Farmer’s bodies were formed from outlet to canal level for decision making regarding irrigation infrastructure development and management. There were some dissenting opinions present in the Punjab Irrigation Department (PID) bureaucracy about this new reforms in irrigation sector as it apparently to be challenged the authority of these bureaucrat.
The attitude of the bureaucracy towards peoples was normally not friendly (with some exception as it always exists). These reforms now seemingly to be failed as the news of cost recovery in the shape of Aabiana appears frequently in different regions. This insufficient cost recovery is one of the main challenges. The election process of these farmers’s body at different level becomes a battle of power.
Elite capturing of these reforms limit their success. International Water Management Institute (IWMI) proposed some recommendation to more strengthen these reforms by suggesting “Tenure of elected farmer members should be increased to 48 months (4 years). Newly elected members should hold the office-elect position for 2 years (e.g., President Elect, Vice President Elect, Treasurer Elect, etc.), after which they automatically take up the office (e.g., President, Vice President, Treasurer, etc.). In this manner, we address the issue of continuity described previously. Each elected member should occupy the office-elect position for 2 years to receive on-the-job training.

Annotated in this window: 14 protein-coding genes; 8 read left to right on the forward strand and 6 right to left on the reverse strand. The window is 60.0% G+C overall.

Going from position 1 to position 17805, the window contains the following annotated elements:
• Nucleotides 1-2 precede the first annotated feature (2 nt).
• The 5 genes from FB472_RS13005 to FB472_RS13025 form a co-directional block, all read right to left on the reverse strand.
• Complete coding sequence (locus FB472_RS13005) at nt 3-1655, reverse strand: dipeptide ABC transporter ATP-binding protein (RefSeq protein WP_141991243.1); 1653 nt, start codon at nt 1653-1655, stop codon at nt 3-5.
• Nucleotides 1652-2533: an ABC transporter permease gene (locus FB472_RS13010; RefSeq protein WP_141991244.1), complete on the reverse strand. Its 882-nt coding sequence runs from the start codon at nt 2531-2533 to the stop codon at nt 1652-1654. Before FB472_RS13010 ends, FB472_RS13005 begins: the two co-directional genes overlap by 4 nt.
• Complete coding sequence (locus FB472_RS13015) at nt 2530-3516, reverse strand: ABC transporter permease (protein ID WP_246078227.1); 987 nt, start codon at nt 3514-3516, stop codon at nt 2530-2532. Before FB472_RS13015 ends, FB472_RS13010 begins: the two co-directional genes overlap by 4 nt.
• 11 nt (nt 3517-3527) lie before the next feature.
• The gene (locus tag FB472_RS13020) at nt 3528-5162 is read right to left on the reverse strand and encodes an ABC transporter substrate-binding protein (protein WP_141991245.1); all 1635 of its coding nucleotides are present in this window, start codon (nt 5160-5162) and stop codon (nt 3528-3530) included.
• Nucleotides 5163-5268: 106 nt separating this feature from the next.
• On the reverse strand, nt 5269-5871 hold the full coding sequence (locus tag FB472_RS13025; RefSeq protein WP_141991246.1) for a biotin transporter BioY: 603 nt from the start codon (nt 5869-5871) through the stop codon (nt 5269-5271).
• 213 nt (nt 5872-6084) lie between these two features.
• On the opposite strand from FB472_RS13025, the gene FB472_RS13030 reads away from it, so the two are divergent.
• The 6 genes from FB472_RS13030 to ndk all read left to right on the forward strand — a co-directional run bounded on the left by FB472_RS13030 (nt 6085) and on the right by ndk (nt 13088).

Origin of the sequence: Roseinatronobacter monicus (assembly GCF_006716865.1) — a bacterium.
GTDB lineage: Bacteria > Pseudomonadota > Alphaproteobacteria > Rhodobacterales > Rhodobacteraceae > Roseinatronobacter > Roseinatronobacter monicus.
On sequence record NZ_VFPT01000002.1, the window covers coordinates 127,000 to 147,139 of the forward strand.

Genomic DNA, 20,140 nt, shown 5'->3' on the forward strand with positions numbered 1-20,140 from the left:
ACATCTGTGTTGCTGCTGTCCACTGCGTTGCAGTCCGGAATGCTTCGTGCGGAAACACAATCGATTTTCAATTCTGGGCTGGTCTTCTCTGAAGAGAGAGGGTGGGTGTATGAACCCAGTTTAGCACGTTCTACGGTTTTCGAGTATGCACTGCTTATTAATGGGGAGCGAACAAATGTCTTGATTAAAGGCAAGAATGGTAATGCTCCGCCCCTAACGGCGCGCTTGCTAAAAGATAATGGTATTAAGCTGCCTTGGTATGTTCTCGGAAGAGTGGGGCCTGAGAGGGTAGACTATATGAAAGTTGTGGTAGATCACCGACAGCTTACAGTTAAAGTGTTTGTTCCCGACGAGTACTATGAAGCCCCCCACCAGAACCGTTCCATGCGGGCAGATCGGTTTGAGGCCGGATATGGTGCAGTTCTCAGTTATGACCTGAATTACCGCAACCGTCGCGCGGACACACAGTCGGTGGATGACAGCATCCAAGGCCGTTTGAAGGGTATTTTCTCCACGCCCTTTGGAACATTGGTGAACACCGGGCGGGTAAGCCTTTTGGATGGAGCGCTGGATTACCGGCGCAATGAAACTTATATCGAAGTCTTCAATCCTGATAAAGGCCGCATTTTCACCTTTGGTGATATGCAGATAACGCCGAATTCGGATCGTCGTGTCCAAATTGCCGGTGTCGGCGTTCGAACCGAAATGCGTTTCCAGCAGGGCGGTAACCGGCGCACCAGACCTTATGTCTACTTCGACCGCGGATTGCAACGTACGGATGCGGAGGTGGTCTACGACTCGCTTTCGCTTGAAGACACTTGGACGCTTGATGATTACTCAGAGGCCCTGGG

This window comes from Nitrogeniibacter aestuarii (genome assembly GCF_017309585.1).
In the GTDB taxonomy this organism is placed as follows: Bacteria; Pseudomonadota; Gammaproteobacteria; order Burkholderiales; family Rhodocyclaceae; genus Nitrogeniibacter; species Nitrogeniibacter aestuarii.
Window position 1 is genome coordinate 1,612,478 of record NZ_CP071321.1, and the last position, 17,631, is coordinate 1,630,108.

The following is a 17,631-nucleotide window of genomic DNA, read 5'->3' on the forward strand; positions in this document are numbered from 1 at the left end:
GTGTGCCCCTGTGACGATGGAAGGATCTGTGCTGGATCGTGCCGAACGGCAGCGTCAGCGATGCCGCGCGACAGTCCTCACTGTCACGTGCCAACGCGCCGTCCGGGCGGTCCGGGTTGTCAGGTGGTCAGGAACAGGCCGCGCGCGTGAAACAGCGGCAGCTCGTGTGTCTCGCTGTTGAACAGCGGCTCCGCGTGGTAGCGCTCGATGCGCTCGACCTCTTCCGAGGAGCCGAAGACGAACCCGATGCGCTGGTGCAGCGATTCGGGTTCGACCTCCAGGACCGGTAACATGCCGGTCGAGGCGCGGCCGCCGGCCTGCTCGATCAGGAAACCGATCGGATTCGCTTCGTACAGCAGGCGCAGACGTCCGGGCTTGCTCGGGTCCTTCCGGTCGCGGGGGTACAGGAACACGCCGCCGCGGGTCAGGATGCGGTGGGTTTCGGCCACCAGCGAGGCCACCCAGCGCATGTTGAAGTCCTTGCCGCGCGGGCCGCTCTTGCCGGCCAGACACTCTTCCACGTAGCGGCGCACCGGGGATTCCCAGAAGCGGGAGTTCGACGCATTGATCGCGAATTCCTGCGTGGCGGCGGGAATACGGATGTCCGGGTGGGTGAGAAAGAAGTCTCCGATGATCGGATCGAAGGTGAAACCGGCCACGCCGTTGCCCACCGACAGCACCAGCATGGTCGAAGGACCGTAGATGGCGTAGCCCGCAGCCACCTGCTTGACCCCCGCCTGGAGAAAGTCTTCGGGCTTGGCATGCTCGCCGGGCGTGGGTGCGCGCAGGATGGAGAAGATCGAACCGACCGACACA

Once an elected member completes their tenure, they will contest election for the position of the office-elect. This will be considerably less attractive in Pakistan’s social context and reduce politicization.”
It is true that these reforms are ineffective due to the social and political context of Pakistan. So we need a broader level societal reforms rather than only institutional reforms. In the presence of powerful feudal elite we could not move too much beyond the real theme of any reforms. Because this class who is involved in water theft as well as holding the water cess of PID, can’t address without the effective land reforms.